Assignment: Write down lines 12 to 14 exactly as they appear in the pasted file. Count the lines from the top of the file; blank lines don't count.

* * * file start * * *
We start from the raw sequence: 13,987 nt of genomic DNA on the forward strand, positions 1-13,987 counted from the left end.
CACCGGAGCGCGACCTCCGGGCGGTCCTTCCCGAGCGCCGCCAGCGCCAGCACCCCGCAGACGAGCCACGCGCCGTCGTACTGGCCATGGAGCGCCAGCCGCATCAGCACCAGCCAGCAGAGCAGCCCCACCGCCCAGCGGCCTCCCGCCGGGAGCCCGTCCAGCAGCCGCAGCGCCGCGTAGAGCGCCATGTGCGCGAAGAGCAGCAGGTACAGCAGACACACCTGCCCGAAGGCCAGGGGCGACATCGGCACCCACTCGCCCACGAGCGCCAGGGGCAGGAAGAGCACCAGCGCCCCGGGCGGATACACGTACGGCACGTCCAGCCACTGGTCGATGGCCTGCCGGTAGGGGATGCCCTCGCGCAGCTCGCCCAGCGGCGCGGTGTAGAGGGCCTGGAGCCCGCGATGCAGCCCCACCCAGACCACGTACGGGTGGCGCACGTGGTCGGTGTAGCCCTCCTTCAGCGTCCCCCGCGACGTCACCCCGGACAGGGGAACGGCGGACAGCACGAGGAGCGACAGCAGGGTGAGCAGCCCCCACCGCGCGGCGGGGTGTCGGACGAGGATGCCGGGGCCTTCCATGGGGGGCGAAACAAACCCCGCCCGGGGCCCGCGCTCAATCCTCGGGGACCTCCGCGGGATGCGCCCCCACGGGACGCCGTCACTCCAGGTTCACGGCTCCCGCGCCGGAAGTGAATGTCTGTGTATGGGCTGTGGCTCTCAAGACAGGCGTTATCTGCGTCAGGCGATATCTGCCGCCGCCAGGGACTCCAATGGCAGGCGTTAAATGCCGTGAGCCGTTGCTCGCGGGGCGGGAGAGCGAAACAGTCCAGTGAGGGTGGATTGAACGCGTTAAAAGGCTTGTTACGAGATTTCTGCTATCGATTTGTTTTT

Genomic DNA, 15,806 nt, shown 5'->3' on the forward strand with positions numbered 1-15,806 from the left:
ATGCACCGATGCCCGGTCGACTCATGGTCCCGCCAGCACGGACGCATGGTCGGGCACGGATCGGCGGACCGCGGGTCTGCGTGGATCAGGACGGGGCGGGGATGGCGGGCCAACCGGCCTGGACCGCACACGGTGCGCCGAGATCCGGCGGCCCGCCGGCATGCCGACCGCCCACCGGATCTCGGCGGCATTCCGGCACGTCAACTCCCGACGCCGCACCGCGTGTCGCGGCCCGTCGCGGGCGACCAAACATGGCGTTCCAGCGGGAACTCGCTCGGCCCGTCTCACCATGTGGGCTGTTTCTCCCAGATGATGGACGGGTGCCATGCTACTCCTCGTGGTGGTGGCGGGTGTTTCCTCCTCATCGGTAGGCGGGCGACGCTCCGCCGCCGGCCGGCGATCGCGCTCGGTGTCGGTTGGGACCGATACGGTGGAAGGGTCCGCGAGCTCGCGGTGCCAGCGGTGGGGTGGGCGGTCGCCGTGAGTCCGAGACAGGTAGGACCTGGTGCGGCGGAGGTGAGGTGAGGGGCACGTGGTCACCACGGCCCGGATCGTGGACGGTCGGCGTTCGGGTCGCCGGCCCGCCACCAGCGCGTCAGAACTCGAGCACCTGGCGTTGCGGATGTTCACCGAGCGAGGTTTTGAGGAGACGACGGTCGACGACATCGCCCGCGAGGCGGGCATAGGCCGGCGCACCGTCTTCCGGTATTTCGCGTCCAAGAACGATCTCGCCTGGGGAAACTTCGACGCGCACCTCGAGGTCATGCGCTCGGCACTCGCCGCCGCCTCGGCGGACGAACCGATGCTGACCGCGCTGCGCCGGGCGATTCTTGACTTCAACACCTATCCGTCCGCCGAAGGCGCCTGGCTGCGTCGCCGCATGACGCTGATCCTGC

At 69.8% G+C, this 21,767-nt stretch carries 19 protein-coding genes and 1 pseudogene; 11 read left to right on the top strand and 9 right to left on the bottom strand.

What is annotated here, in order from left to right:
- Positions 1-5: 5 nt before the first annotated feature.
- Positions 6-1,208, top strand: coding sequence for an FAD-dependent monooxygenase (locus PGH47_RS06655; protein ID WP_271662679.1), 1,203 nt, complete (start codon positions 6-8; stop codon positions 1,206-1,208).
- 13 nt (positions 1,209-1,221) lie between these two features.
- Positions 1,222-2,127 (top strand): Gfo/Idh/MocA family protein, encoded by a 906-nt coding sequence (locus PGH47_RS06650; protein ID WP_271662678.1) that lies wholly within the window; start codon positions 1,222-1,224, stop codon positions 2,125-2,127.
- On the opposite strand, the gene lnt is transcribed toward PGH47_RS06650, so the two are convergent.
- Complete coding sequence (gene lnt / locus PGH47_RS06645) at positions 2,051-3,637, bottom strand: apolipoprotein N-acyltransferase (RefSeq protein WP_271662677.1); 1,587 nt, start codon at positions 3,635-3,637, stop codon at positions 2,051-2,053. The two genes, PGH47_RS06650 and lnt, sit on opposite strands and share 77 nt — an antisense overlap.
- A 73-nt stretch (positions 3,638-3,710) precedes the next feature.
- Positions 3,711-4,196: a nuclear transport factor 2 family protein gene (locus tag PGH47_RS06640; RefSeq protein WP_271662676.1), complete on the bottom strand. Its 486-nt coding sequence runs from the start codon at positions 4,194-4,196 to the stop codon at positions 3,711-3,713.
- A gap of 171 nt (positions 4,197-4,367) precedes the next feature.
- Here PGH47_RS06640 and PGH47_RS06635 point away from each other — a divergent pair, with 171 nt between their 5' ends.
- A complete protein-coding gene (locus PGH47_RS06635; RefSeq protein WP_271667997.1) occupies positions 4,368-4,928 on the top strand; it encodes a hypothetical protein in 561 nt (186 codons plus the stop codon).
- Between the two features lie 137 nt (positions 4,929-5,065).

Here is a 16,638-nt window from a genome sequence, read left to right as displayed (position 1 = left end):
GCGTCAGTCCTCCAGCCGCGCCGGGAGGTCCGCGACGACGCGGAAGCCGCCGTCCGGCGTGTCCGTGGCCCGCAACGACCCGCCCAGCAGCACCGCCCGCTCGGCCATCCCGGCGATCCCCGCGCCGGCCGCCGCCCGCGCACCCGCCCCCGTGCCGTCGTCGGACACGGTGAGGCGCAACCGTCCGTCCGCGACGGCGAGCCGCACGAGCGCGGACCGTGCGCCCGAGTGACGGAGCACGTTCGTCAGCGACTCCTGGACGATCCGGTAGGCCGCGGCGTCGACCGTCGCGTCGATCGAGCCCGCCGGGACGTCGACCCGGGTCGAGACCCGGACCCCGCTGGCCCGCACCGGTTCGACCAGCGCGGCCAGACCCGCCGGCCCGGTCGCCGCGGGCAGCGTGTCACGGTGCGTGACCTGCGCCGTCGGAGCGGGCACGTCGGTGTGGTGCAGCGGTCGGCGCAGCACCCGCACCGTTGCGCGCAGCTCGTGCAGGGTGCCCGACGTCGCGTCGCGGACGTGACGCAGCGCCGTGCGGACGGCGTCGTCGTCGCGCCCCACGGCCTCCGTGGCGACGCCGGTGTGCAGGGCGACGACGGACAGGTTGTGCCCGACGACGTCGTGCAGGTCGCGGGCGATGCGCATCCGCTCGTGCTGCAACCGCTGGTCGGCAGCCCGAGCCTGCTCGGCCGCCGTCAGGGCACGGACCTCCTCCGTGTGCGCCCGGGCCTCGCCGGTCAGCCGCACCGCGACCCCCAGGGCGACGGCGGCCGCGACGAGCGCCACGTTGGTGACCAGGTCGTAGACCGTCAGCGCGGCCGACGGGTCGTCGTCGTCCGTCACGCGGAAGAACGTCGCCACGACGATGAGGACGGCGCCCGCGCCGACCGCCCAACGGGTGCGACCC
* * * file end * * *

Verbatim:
- Complete coding sequence (gene lnt / locus PGH47_RS06645) at positions 2,051-3,637, bottom strand: apolipoprotein N-acyltransferase (RefSeq protein WP_271662677.1); 1,587 nt, start codon at positions 3,635-3,637, stop codon at positions 2,051-2,053. The two genes, PGH47_RS06650 and lnt, sit on opposite strands and share 77 nt — an antisense overlap.
- A 73-nt stretch (positions 3,638-3,710) precedes the next feature.
- Positions 3,711-4,196: a nuclear transport factor 2 family protein gene (locus tag PGH47_RS06640; RefSeq protein WP_271662676.1), complete on the bottom strand. Its 486-nt coding sequence runs from the start codon at positions 4,194-4,196 to the stop codon at positions 3,711-3,713.